Propagating the rights of children in Africa: AU Child Rights Research Centre in partnership with the African Child Policy Forum host cross- country learning forum on enhancing child rights implementation.
11 November 2019
Marketing and Public Affairs Officer, Office of Advancement and Public Affairs
“We find it unacceptable that some 20 percent of African Children are suffering from stunting. In some countries, more than half of children under five years of age are stunted. It is equally unconscionable that nine out of ten pupils in primary schools will not have the required skills, knowledge, and competencies that they are expected to acquire when they complete this basic stage of education. It is disconcerting that, despite knowledge of this reality, we are not investing enough in the education of the children of this continent.”-The African Report on Child Wellbeing 2018
Africa University together with its partner the African Child Policy Forum (ACPF) have taken a stand in the advancement of child rights in Africa by bringing together practitioners from across Africa, among them Botswana, Lesotho, Namibia, Ghana, Nigeria, Ethiopia, Eswathini, Uganda, Sudan and representing South Asia, Nepal, to share experiences and lessons from other nations in progress made towards meeting the targets set by regional, continental and global bodies in creating a safer world for children.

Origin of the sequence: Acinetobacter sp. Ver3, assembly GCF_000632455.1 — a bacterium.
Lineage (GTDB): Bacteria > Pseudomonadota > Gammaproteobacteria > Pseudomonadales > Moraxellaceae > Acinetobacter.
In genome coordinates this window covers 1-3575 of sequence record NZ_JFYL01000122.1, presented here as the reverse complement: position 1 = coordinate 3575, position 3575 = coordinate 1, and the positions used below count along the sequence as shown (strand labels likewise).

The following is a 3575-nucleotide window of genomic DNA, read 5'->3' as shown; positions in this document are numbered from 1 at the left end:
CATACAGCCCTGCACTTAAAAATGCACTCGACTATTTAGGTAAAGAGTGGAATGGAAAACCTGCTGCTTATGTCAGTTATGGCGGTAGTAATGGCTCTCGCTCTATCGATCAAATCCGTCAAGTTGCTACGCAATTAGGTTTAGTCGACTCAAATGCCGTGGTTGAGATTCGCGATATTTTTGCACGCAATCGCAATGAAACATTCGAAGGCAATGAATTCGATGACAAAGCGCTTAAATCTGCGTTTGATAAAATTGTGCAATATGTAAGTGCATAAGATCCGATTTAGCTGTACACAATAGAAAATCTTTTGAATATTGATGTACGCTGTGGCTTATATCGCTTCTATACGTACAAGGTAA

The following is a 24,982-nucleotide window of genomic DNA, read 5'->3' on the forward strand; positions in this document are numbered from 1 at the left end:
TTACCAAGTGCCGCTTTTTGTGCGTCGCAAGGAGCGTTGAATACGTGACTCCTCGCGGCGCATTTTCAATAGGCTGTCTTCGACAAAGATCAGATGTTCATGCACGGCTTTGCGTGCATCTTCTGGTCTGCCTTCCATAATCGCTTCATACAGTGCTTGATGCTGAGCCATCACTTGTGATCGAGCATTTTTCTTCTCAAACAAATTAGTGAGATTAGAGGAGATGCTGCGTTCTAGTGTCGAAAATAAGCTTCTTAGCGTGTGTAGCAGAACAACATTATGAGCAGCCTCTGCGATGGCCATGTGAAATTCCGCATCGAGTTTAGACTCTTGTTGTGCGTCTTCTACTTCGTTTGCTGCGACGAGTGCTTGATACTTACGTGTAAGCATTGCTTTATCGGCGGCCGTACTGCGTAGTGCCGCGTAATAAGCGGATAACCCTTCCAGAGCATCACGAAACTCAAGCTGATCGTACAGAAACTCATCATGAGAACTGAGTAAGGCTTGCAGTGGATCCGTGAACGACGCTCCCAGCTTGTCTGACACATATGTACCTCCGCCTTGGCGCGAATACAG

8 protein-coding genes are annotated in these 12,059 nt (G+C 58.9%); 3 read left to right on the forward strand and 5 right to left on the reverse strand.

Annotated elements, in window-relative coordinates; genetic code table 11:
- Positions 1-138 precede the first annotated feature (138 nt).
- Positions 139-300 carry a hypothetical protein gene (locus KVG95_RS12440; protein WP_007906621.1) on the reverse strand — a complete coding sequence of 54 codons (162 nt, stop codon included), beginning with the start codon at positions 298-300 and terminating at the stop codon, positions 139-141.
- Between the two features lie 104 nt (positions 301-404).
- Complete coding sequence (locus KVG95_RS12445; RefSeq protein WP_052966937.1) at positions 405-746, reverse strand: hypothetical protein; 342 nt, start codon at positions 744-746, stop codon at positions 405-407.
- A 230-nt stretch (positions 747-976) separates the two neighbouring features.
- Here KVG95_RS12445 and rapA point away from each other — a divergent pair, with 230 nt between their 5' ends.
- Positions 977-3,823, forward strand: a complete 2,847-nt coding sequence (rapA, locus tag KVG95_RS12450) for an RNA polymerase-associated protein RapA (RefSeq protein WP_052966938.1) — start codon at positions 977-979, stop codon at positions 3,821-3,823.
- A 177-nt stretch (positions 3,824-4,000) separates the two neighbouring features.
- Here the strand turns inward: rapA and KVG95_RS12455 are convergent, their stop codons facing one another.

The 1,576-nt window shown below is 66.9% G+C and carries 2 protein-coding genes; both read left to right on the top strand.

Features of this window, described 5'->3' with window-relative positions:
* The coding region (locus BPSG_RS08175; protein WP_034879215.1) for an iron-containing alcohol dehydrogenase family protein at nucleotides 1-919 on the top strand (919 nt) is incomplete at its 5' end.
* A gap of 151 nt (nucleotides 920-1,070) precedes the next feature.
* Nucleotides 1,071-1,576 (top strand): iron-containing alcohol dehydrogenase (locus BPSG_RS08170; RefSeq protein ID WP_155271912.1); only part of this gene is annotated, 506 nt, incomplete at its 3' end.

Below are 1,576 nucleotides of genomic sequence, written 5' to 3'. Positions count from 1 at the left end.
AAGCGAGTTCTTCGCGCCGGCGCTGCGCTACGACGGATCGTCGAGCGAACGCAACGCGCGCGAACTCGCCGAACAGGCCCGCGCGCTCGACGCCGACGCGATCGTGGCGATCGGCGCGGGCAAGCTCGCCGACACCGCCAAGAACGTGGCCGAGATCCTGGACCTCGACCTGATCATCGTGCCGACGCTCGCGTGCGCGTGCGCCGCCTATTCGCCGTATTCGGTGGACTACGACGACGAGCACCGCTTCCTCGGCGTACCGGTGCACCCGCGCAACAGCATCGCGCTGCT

Mr. Yehulashet Mekonen, Programme Manager of the African Child Observatory Progamme, African Child Policy Forum, Ethiopia said of the partnership with Africa University,
“Your mission of, “Investing in Africa’s Future”, can also be taken to mean investing in Africa’s children. Child Rights are so neglected on our continent and this is a wonderful opportunity to place this important issue back on the agenda.”
Mr Mekonen further built upon the partnership between the two entities through the donation of publications developed by ACPF that shall be made available in the Jokomo/Yamada Library for use by academics and the student body, thereby increasing access to knowledge and research generated by some of the best scholars and academics on the continent.